No 1, Vol. 5, 2003 


H. Amekura, Y. Takeda, K. Kono, H. Kitazawa and N. Kishimoto

Nanomaterials Laboratory, National Institute for Materials Science,
3-13 Sakura, Tsukuba, Ibaraki 305-0003, Japan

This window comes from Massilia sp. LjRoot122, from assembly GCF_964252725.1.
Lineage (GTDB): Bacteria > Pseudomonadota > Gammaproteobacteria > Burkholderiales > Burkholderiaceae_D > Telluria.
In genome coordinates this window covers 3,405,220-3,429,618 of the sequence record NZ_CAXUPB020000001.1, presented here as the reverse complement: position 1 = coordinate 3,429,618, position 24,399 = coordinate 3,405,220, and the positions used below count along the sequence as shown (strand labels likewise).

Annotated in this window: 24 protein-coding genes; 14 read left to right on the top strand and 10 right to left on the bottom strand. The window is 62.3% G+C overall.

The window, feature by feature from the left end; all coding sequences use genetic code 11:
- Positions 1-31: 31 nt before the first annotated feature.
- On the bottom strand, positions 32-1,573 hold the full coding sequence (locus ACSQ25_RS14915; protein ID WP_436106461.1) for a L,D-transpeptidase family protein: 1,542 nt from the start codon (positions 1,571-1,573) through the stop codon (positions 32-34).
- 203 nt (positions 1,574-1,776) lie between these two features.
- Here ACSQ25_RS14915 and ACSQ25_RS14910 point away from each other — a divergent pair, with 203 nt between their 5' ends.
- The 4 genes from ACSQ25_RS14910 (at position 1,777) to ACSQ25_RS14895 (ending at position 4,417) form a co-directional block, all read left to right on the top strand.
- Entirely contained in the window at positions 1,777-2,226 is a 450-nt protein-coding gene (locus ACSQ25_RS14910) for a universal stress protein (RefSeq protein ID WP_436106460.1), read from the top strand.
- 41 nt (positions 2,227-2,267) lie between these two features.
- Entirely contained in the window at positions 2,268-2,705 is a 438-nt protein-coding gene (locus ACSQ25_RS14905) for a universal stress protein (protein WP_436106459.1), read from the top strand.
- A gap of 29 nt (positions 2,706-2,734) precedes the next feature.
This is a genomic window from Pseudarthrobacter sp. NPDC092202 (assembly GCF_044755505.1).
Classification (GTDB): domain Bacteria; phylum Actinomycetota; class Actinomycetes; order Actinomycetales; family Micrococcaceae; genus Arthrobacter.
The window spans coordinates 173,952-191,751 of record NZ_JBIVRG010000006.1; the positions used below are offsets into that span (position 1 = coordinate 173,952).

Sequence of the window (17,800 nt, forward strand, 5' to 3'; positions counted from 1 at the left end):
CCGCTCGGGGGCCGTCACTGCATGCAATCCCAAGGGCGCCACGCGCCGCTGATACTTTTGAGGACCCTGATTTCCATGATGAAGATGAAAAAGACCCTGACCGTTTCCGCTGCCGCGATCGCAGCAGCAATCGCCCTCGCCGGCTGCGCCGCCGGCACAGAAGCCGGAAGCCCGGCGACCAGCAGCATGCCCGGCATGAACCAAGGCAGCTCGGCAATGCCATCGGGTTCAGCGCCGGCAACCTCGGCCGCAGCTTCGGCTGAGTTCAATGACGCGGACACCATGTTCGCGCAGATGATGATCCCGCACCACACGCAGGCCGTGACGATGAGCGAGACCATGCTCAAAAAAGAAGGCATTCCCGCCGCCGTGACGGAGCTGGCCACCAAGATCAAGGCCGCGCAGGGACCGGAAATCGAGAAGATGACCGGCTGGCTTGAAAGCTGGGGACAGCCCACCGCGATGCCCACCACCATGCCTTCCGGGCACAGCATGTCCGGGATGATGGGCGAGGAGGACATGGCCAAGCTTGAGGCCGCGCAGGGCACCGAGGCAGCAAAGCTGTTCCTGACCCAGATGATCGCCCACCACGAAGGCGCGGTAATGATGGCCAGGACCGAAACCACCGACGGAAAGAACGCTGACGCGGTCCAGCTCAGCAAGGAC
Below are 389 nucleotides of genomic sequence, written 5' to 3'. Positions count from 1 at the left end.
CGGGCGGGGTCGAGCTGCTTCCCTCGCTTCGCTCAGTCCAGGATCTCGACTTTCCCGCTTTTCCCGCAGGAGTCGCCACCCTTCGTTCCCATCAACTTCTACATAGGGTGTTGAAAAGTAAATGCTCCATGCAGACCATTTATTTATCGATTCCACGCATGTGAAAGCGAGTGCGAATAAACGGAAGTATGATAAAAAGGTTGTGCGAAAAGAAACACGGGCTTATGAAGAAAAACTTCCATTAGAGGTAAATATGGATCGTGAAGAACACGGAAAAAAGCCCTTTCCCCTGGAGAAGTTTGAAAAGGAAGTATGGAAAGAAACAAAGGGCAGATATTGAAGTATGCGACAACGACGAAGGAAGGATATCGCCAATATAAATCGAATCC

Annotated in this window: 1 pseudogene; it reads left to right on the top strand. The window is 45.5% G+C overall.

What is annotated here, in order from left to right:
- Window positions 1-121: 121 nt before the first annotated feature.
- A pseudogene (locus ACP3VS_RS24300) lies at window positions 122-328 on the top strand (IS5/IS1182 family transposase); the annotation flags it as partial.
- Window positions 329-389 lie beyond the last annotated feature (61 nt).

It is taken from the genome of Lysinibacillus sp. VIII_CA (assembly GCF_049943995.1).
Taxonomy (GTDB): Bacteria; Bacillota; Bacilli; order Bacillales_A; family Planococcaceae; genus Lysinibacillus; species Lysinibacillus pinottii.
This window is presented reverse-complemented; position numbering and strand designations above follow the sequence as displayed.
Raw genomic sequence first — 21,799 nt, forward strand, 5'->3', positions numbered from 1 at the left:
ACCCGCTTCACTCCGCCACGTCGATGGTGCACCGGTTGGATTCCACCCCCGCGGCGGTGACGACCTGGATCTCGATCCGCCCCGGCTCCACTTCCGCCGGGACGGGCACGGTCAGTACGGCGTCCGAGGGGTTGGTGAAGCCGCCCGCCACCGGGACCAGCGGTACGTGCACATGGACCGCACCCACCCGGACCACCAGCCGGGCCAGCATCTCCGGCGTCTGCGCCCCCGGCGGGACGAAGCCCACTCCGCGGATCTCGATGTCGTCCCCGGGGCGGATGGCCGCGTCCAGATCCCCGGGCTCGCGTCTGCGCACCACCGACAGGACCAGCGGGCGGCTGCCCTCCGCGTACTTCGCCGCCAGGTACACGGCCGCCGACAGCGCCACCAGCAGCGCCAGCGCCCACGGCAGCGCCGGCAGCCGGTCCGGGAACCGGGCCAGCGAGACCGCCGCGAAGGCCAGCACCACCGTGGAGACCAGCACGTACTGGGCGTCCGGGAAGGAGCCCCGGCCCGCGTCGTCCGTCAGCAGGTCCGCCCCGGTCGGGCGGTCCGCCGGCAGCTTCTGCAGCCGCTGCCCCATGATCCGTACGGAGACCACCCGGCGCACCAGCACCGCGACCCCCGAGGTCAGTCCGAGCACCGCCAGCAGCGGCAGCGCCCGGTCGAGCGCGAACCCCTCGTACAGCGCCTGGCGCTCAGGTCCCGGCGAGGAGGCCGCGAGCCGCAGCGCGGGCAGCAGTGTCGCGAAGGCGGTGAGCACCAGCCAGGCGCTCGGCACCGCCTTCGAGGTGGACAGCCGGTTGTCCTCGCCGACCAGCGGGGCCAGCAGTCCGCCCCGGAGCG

We propose a method to synthesize oxide nanoparticles in insulators by oxidizing metal nanoparticles which introduces less damage comparing with commonly used sequential implantation of metal ions and oxygen ions. Nanoparticles of Ni and Cu were fabricated in SiO2 by the negative ion implantation, and were oxidized in O2 gas flow at 600 - 1000 °C for 1 hr. The oxidized nanoparticles were evaluated using optical absorption spectroscopy, SQUID magnetometry and Rutherford backscattering spectrometry (RBS), in comparison with annealed samples in vacuum at the same temperatures. Whereas the vacuum-annealed Ni nanoparticles show a broad absorption over visible and ultraviolet regions, the O2-annealed Ni nanoparticles, i.e., oxidized ones, become transparent in the visible region and show a steep absorption edge around ~4 eV. A strong ferromagnetic signal of Ni nanoparticles disappears after the oxidation. These results strongly indicate formation of NiO. In the case of Cu nanoparticles, the absorption spectra do not significantly change, except disappearance of a surface plasmon resonance (SPR) peak after oxidation. The oxidation drastically improves thermal stability against high-temperature diffusion.

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